Featured artist painted newest little library at Heritage Park
At 19 years old, Andrea Guy Windham knew she had something special.
Windham, who was born in Atmore, is a featured artist at this year’s Williams Station Day festival, which will be held this Saturday. She also painted the third little library, which is going to be dedicated tomorrow at Heritage Park.
Windham said she likes art because it’s important to her.
“I’m very, very dyslexic, and that’s something that you never get rid of,” she said. “I got held back in the second grade because of my dyslexia. I knew something was wrong, an everything was all jumbled up in my head. Art was my solid, and it always has been.
“Art helped to be good at something when you know you’re not getting these simple things,” she said.
Windham started painting when she was 12 years old.
“My grandmother (Audrey York Helton) always gave me the gift of oil paints and one page of instructions,” she said. “That’s how I started painting. By then, I did one art contest in school, and I was always working out and making things.
“When I was 19, I knew I had something special,” she said. “I did these textured flowers on canvas with oil paint. they were gorgeous and special. In my early 20s, I had a showing in Mobile with those pieces at Cathedral Square Gallery.”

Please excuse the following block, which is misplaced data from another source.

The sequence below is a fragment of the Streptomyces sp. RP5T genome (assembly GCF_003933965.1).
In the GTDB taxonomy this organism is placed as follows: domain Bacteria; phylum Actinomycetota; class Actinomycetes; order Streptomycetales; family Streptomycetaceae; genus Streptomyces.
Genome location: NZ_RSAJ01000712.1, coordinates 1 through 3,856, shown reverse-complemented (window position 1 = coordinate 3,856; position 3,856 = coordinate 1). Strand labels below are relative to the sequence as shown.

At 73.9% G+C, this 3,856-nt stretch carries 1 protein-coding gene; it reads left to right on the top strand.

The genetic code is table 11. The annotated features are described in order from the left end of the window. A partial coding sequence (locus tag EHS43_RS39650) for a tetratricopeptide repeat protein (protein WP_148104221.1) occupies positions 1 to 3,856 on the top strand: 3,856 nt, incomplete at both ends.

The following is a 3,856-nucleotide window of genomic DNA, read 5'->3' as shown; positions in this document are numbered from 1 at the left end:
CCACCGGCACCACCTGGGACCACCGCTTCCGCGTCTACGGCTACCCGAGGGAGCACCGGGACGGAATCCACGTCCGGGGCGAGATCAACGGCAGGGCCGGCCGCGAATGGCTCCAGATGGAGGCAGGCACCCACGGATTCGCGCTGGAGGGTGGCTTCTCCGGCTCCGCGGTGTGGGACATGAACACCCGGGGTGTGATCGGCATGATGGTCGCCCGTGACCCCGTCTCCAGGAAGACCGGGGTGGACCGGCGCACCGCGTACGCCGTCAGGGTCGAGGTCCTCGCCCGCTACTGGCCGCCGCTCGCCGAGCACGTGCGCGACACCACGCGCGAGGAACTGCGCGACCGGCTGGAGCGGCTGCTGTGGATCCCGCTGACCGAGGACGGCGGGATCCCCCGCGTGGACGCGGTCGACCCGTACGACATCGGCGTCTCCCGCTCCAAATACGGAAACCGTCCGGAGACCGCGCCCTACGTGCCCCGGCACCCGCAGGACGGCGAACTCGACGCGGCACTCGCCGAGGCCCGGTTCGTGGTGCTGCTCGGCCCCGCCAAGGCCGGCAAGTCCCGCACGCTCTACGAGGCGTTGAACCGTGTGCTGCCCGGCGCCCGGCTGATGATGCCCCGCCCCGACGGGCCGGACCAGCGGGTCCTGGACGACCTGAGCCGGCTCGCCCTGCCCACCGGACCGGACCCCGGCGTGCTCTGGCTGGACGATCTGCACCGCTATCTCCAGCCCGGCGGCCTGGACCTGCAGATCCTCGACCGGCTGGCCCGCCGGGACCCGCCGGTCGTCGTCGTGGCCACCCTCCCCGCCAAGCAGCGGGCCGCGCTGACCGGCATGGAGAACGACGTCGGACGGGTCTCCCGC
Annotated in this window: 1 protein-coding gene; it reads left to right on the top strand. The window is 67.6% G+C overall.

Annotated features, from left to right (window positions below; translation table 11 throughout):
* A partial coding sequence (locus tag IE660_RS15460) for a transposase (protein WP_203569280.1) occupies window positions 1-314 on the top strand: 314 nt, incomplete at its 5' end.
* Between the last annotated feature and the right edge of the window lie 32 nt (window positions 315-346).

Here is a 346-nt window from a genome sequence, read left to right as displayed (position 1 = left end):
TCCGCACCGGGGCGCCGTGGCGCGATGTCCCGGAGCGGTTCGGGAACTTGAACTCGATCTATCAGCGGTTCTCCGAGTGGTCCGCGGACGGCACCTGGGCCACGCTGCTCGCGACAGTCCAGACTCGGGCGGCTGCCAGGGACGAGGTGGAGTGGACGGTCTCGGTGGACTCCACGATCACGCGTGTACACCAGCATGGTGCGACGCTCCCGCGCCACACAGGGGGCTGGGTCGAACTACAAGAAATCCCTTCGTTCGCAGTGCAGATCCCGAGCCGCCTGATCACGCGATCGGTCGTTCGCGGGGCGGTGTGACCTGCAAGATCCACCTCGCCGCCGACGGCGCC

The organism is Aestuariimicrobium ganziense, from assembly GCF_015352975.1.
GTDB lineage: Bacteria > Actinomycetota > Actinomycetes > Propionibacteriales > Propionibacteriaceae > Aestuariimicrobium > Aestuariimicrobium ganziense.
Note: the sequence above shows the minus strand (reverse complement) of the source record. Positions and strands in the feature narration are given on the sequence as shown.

Windham said she paints more blocks and street scenes nowadays.
“On my blocks, I paint up the edge and have things bend or fold around the edges,” she said. “I start with acrylic and throw some pen and ink in there, an might throw oil on it as well.”
Windham said she’ll paint on anything, and wood is her go to.
“I like older things,” she said. “That’s where the environmental thing comes in.
“I’m trying to not be wasteful,” the former forester said. “I thought the more battered the age, the better it is and the better the painting comes out.”
On the little library design, Windham said it features a red caboose on the left front corner, and a guy on the back of the caboose. There is a lady with a pretty red dress, and the scene goes around and a locomotive is painted on one side with the tracks and a lot of workers, she said.
“It was kind of based over by the Central Farm feed store by the silos by the tracks,” she said. “There is an empty car. On the one side, there is graffiti, and it says ‘Atmore Pride’ on a single train car.”
Windham said her art sold well last year during WSD, and is looking forward to this year’s festival.
“People like a hometown girl,” she said. “Last year was kind of a restart for me to try to get back into what I needed to do. I did so great at Williams Station Day, and I was surprised at how well and inviting everything was.”